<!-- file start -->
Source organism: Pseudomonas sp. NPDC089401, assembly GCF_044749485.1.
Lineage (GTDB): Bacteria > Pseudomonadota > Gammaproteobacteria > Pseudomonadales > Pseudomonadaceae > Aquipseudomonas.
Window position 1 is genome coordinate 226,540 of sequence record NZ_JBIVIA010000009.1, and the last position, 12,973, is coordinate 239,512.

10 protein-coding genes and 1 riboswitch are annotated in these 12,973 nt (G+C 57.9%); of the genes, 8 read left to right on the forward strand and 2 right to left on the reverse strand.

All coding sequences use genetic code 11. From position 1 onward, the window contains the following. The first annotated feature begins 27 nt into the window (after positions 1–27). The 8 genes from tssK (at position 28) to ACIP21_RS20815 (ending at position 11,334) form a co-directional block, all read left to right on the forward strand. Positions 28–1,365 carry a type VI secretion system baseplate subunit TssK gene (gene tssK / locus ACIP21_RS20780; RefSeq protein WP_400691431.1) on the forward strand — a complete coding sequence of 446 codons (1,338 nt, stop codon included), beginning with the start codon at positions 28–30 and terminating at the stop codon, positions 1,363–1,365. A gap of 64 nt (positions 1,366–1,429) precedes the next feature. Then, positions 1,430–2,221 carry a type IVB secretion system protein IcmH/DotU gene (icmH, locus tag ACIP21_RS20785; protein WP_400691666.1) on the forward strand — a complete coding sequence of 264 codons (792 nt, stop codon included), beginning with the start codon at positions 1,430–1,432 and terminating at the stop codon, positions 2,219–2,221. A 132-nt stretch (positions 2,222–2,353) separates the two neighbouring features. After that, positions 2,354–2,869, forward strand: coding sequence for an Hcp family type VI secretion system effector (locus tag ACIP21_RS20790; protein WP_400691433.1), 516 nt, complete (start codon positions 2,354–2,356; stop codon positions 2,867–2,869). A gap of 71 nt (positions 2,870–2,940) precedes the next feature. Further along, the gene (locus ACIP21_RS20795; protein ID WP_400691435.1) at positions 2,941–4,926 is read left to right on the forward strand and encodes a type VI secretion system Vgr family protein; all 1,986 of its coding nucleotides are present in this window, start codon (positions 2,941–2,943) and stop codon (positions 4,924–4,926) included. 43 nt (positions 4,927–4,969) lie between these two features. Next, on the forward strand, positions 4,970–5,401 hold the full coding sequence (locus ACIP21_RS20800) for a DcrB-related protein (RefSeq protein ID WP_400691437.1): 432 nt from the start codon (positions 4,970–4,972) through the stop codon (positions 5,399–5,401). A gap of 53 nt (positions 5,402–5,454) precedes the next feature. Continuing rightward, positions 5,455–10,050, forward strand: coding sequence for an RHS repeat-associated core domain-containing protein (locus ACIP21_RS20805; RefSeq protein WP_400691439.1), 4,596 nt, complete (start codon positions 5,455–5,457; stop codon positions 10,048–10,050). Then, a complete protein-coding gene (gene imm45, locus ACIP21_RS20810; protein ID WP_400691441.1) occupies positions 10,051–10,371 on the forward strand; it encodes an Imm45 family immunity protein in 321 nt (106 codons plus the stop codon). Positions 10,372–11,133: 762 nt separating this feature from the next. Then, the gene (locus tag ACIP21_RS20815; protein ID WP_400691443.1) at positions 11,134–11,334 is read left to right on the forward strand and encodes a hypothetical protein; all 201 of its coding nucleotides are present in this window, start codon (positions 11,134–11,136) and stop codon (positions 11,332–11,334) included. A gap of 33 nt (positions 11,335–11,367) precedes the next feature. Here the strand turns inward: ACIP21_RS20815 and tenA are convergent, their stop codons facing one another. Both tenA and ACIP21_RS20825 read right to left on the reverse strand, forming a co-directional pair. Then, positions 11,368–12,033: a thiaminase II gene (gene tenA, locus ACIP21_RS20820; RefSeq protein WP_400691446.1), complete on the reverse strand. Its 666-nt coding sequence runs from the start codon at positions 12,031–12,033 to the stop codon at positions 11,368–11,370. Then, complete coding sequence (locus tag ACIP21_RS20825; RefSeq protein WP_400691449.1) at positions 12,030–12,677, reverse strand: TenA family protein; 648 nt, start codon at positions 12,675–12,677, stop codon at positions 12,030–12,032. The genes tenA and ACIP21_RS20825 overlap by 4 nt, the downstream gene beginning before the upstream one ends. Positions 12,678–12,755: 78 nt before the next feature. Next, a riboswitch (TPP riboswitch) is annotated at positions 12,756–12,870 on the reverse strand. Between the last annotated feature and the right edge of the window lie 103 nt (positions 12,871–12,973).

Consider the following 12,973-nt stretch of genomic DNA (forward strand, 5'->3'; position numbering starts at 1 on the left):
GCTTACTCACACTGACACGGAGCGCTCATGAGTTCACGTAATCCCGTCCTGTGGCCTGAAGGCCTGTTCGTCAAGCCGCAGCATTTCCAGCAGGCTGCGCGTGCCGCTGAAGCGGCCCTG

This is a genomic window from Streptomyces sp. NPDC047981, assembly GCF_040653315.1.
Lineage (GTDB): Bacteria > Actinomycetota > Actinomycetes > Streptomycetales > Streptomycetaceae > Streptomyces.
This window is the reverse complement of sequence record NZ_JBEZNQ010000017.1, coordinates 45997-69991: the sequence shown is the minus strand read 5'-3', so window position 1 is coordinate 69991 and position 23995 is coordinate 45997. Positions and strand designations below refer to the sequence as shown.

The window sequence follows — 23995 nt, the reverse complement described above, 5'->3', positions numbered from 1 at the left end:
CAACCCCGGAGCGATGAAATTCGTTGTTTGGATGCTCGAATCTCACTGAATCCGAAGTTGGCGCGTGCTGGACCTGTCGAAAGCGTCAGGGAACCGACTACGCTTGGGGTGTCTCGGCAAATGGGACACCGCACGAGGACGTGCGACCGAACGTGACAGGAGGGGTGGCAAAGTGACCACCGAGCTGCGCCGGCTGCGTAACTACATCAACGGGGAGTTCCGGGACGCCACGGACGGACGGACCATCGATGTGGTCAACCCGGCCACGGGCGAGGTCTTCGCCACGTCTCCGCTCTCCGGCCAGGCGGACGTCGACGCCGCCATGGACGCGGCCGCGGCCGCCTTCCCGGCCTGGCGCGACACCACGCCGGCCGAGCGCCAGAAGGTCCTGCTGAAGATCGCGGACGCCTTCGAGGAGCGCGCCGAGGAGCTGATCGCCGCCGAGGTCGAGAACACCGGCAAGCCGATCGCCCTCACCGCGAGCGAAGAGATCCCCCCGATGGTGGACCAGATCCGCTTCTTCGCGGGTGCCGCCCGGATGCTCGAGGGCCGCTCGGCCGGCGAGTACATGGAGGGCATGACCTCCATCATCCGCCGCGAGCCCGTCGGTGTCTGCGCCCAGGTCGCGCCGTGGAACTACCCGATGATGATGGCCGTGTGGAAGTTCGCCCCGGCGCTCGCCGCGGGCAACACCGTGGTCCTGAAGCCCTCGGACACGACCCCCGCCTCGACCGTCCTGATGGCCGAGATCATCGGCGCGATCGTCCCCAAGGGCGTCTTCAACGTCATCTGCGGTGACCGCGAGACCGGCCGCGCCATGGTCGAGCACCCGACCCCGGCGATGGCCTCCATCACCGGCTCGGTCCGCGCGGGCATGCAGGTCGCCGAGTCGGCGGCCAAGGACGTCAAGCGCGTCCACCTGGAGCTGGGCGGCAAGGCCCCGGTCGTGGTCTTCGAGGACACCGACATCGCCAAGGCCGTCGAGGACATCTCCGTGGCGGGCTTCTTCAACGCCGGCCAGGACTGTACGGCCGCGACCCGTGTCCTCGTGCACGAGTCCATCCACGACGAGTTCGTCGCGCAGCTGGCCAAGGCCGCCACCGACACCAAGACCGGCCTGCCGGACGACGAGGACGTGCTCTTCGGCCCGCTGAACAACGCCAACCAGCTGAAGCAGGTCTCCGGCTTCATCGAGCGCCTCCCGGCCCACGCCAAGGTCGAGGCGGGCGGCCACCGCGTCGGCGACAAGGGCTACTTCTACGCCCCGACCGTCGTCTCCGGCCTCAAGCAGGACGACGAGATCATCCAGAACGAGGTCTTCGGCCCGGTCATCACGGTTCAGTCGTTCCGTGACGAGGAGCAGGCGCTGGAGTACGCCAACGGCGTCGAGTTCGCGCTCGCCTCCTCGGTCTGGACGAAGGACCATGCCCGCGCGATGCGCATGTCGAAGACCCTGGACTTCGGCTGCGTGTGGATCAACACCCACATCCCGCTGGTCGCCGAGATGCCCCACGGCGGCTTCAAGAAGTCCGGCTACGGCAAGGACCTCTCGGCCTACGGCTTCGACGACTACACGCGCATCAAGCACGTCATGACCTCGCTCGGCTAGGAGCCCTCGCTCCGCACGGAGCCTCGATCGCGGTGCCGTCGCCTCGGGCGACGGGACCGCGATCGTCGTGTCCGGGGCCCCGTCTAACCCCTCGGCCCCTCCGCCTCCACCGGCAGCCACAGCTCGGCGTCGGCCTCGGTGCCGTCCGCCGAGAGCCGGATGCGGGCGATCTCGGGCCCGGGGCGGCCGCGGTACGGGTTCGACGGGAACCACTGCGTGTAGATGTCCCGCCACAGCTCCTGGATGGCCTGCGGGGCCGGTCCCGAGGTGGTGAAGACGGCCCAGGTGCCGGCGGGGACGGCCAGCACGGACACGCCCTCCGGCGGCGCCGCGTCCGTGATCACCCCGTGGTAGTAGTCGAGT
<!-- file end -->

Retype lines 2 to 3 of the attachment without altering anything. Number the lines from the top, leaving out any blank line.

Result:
Lineage (GTDB): Bacteria > Pseudomonadota > Gammaproteobacteria > Pseudomonadales > Pseudomonadaceae > Aquipseudomonas.
Window position 1 is genome coordinate 226,540 of sequence record NZ_JBIVIA010000009.1, and the last position, 12,973, is coordinate 239,512.